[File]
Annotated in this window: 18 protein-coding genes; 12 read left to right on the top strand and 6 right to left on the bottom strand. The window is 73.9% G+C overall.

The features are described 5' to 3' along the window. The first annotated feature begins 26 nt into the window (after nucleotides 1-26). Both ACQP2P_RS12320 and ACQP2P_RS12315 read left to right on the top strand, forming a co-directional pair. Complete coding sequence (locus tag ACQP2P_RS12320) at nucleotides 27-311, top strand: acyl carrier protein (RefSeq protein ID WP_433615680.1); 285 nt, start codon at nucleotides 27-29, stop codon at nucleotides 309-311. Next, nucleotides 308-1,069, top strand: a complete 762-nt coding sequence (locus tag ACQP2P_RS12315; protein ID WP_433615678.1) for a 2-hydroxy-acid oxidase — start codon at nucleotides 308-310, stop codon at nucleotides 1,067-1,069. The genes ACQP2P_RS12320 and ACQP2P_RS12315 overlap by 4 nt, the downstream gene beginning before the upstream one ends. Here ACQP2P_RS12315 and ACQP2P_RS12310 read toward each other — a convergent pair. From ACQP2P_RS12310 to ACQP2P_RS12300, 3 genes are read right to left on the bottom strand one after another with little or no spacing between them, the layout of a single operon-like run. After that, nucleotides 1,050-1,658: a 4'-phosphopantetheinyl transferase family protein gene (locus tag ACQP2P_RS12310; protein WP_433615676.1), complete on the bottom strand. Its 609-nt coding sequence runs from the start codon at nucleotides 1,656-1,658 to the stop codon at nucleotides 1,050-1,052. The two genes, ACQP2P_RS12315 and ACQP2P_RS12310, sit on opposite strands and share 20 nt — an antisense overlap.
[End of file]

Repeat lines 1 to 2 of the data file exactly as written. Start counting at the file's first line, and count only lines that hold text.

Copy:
Annotated in this window: 18 protein-coding genes; 12 read left to right on the top strand and 6 right to left on the bottom strand. The window is 73.9% G+C overall.

The features are described 5' to 3' along the window. The first annotated feature begins 26 nt into the window (after nucleotides 1-26). Both ACQP2P_RS12320 and ACQP2P_RS12315 read left to right on the top strand, forming a co-directional pair. Complete coding sequence (locus tag ACQP2P_RS12320) at nucleotides 27-311, top strand: acyl carrier protein (RefSeq protein ID WP_433615680.1); 285 nt, start codon at nucleotides 27-29, stop codon at nucleotides 309-311. Next, nucleotides 308-1,069, top strand: a complete 762-nt coding sequence (locus tag ACQP2P_RS12315; protein ID WP_433615678.1) for a 2-hydroxy-acid oxidase — start codon at nucleotides 308-310, stop codon at nucleotides 1,067-1,069. The genes ACQP2P_RS12320 and ACQP2P_RS12315 overlap by 4 nt, the downstream gene beginning before the upstream one ends. Here ACQP2P_RS12315 and ACQP2P_RS12310 read toward each other — a convergent pair. From ACQP2P_RS12310 to ACQP2P_RS12300, 3 genes are read right to left on the bottom strand one after another with little or no spacing between them, the layout of a single operon-like run. After that, nucleotides 1,050-1,658: a 4'-phosphopantetheinyl transferase family protein gene (locus tag ACQP2P_RS12310; protein WP_433615676.1), complete on the bottom strand. Its 609-nt coding sequence runs from the start codon at nucleotides 1,656-1,658 to the stop codon at nucleotides 1,050-1,052. The two genes, ACQP2P_RS12315 and ACQP2P_RS12310, sit on opposite strands and share 20 nt — an antisense overlap.